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Posted (edited)

I got hired as a rigger on a tall ship, the Sloop Providence, which is a traditionally rigged replica ship built in 1976. I and three other riggers have been up in Maine working on her for seven weeks as of this writing, May 12 2019 and I thought I’d post some photos of the progress.  

In the winter of 2015 the ship had a near catastrophic accident as she fell off her jackstands at a Rhode Island shipyard and her rig was smashed to pieces, her Mast and Bowsprit broken. She languished for a while before a Virginia organization purchased her and hired shipfitters and riggers, under the direction of Leon Poindexter, to make her seaworthy again. The head rigger is Jim Barry and I’ve worked with Jim and Leon on two previous tall ship rigging jobs.

although I’ve been on the job for quite some time, there has been very little to show in terms of dramatic photos so I waited till now to start posting stuff. For many weeks we have been working off-site on a farm preparing rigging and blocks in an unheated greenhouse surrounded by chickens. It’s only now that the spars, the ship, and the rigging have all started to coalesce in the small town of Wiscasset Maine and we anticipate stepping the mast within the next week.

here are some photos of the ship and the work I’ve been doing.

94100833-EFD9-47D6-8A45-80C27839DC3C.jpegIn better days. We are recreating this rig with few changes.

686F6EB8-D0D3-4E26-8A29-C06E940FBB7A.jpeg

9BBD1D33-083C-4535-96D0-8E366BCBC257.jpegThe accident in 2015.

4B780146-09E5-4D0A-B632-1E0D9D993C8D.jpegHer spars. At far left is the old Boom adjacent to its new replacement.

F05C6C27-DA97-4793-85DB-CE96C83862F0.jpegSplicing wire in a rigging Vice.

E116A376-8583-4377-BD5F-4F11C21200A1.jpegThe original plan from 1976 which is inacurate as there was and is a martingale.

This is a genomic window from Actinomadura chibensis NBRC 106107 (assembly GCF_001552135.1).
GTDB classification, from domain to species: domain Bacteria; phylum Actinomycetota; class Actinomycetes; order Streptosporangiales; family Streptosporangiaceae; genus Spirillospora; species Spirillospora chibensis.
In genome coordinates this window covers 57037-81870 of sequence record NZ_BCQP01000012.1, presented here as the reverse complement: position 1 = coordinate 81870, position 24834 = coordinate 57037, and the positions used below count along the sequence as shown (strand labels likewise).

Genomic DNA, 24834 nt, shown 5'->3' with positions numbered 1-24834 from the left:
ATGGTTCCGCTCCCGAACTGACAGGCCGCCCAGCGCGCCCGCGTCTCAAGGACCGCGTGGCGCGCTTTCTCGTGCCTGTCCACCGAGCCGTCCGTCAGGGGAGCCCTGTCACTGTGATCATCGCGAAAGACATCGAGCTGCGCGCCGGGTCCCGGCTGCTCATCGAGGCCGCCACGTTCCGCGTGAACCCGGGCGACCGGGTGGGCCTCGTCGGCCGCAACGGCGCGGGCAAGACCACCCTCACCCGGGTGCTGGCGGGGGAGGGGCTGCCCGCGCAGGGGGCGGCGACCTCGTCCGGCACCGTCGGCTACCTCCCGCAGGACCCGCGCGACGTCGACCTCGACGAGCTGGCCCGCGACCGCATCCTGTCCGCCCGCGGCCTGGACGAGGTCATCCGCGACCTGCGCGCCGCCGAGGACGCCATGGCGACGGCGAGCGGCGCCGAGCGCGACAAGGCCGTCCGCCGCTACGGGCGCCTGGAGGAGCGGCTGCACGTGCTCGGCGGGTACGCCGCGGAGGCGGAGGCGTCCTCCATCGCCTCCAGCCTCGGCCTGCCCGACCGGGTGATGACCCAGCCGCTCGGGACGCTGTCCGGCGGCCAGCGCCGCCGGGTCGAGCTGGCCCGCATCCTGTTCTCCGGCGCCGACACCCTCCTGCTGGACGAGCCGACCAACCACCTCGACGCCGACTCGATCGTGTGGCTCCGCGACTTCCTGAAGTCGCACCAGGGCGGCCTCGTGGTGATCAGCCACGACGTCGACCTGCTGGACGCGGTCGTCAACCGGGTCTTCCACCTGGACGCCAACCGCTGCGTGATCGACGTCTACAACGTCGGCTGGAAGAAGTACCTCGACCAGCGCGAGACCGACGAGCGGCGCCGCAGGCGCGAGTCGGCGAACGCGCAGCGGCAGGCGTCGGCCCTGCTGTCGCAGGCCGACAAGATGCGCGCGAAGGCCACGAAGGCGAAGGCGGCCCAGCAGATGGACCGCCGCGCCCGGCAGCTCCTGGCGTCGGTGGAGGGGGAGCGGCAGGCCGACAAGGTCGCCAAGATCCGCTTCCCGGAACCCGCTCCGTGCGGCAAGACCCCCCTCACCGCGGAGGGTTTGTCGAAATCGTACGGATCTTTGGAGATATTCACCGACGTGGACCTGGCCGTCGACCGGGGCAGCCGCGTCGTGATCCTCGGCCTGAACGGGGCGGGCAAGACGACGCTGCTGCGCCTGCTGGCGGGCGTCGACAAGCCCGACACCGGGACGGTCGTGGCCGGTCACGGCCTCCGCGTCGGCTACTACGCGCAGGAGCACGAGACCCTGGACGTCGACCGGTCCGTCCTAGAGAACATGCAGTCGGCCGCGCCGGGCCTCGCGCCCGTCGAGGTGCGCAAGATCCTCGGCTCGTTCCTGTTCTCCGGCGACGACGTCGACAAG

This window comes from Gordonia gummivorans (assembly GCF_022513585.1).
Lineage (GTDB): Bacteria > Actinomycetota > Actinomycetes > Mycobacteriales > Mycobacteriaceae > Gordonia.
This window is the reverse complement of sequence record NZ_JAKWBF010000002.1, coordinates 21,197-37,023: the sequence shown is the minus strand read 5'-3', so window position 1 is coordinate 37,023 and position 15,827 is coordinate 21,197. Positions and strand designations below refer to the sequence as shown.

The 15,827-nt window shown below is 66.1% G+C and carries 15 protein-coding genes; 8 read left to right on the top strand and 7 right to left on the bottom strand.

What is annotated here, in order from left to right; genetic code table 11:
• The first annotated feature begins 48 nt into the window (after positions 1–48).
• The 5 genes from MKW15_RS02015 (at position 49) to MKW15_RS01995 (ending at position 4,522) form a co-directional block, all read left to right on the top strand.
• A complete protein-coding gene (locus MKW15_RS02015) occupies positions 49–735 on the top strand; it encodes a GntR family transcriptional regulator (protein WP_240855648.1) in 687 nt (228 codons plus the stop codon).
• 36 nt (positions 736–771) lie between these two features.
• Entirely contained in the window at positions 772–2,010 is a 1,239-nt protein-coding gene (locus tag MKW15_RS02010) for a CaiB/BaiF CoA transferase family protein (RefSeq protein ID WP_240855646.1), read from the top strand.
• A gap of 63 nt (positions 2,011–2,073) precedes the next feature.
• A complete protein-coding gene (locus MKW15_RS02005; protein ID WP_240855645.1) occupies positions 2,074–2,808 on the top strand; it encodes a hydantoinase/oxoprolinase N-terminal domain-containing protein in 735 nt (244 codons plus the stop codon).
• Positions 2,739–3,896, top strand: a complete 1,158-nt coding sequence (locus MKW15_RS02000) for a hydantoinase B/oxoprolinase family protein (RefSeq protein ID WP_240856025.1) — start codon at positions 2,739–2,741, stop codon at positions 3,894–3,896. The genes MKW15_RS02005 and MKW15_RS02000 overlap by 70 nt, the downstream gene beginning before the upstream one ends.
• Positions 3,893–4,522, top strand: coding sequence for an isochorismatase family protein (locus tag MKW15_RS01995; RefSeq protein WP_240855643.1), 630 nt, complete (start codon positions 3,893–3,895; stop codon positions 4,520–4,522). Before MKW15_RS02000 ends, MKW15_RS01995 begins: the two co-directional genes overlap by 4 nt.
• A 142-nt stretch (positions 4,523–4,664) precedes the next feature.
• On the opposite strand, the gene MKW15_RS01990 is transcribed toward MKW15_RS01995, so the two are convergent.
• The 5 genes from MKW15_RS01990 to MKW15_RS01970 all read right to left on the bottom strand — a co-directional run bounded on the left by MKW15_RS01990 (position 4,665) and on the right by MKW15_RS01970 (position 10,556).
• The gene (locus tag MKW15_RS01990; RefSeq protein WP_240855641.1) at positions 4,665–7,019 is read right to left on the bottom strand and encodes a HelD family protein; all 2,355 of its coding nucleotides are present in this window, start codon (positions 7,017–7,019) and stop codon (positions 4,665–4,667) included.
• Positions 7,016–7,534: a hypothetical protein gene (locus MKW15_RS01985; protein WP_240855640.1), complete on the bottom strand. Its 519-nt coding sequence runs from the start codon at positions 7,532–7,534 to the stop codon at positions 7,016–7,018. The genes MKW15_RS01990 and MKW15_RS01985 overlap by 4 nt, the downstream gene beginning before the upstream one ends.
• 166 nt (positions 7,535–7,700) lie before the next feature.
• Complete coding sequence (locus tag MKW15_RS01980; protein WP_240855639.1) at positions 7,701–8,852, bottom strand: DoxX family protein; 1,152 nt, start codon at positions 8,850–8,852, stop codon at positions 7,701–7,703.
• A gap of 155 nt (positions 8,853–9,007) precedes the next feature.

78679A84-46B2-4E96-8397-BDA34C3DF25C.jpeg

5B533441-CC20-47B5-9775-5DFCAD509CC1.jpeg

9A101477-40AC-47D0-A2FA-A1A3517DD91A.jpeg

CB1099A6-406B-4397-804C-F530A7902D25.jpegBlurry but this is the head of a serving mallet in use.

7A7AF844-2816-4F3E-8EFE-384E7B64E2BE.jpegAt the far end of the Mallet is the spool.

DEC4BFE3-AC2F-478C-83E7-8DC0FB73AA9D.jpeg

E61EB196-9C6C-4DEF-BD47-60B1921DC832.jpegTar squeezed out by the serving going on so tight.

748B7FF5-4A06-4517-8B60-FEEA9E6BC7E4.jpeg

8A5A0141-1D77-4638-9D4F-C670A3F3A89B.jpeg

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E367DF4A-CBD0-4DFF-8551-9A2A25145283.jpeg

A894CFDA-AE10-49B8-8FBE-7A370C543674.jpeg

DDDED3D3-686D-4FB1-AB76-2743440AE1E6.jpegA rose lashing.

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173B6772-14E8-4671-9B82-0FE6E68866A8.jpeg

B36B1C49-A9E6-47A9-BE44-AB7E31CC770E.jpeg

801764B3-42E4-4247-B8F3-4C21333197B8.jpegPine tar!

D6C4D802-5855-441F-8322-A046B204B92E.jpeg

197E0BC6-5E75-4A00-BEFB-0108285A7786.jpeg

9FB2AD15-C95B-4CA6-918A-6ED6BCD42432.jpegStropping a block on a temporary stretch.

4C2CCCBC-1035-49B7-A740-03793F7F06E9.jpeg

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F95D3AEE-3CB3-44E4-A22E-739FAC739421.jpeg

C0DA2A5A-97A3-414B-8E6D-2B90126A3368.jpeg

48097535-8A9E-49BE-BC05-322ED09CD46F.jpegSeizing on a ratlin.

FEE2242D-6AC9-4544-B3BC-D30CA848BA28.jpeg

Edited by JerseyCity Frankie

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Some beautifully executed rigging work there, Frankie! I hope that the weather was milder where you are than in Southern Ontario!

 

What was the cause of the ship's supports collapsing?

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1 hour ago, druxey said:

What was the cause of the ship's supports collapsing?

She had been hauled out for the winter as was the usual practice when a heavy storm came through and knocked her over. Most people seem to think she would have been better off in the water. 

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My recollection is that the accident was caused by a large winter storm, one that generated a lot of news coverage, her accident was one of the stories. But in truth she had been in a state of neglect. Her mast broke in half at some middle point and that spar was cut up and I never saw it. But the head of the mast also broken in half  just above the shrouds and we saved that to retrieve its gear and it had substantial rot in it and that’s why it broke. All of the blocks looked like driftwood and all their pins were corroded into lumpy rusty sticks. Here’s a photo of two bolts that were holding the Gamoning Iron to the stem.